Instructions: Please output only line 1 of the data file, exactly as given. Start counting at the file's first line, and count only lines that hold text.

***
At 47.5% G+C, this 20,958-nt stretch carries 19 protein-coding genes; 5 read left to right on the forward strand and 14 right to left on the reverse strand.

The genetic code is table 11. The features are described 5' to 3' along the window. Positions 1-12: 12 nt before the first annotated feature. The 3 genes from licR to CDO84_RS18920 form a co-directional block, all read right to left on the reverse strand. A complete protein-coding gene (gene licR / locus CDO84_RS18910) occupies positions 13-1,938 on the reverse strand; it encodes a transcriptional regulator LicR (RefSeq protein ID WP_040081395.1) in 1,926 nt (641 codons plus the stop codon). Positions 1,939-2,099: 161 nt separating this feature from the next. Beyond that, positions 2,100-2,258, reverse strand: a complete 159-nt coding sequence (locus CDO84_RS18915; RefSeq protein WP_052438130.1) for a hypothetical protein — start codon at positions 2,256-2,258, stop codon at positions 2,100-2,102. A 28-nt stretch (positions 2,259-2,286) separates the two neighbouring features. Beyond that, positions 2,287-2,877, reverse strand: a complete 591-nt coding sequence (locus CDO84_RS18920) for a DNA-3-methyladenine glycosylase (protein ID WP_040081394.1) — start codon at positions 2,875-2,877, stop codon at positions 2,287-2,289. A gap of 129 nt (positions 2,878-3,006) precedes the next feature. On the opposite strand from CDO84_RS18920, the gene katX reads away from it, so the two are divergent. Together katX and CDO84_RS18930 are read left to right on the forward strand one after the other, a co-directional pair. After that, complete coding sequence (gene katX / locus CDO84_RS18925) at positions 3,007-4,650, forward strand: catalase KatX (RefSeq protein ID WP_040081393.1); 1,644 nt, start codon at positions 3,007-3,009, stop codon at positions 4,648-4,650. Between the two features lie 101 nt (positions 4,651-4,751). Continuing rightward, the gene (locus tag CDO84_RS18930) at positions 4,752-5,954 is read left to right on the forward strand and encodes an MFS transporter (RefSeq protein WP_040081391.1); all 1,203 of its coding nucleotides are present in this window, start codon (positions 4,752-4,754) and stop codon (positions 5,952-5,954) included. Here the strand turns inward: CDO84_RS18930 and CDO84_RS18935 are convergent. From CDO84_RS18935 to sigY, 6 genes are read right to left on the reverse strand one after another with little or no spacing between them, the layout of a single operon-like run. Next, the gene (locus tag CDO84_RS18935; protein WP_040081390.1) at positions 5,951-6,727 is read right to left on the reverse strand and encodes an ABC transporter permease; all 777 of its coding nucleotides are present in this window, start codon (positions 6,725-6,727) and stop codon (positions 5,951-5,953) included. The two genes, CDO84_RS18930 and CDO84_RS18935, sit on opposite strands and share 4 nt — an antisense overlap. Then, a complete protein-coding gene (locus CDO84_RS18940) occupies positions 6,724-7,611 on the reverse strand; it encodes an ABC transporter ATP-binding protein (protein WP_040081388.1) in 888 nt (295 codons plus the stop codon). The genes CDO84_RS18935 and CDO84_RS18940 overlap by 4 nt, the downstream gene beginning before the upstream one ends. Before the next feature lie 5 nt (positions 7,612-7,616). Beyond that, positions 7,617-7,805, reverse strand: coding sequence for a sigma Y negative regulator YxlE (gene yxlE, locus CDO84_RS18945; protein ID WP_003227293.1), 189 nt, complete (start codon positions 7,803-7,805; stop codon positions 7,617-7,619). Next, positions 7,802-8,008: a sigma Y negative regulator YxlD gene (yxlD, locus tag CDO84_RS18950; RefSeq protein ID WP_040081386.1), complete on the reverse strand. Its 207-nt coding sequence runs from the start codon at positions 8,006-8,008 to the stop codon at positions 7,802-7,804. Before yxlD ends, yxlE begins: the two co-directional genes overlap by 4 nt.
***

At 47.5% G+C, this 20,958-nt stretch carries 19 protein-coding genes; 5 read left to right on the forward strand and 14 right to left on the reverse strand.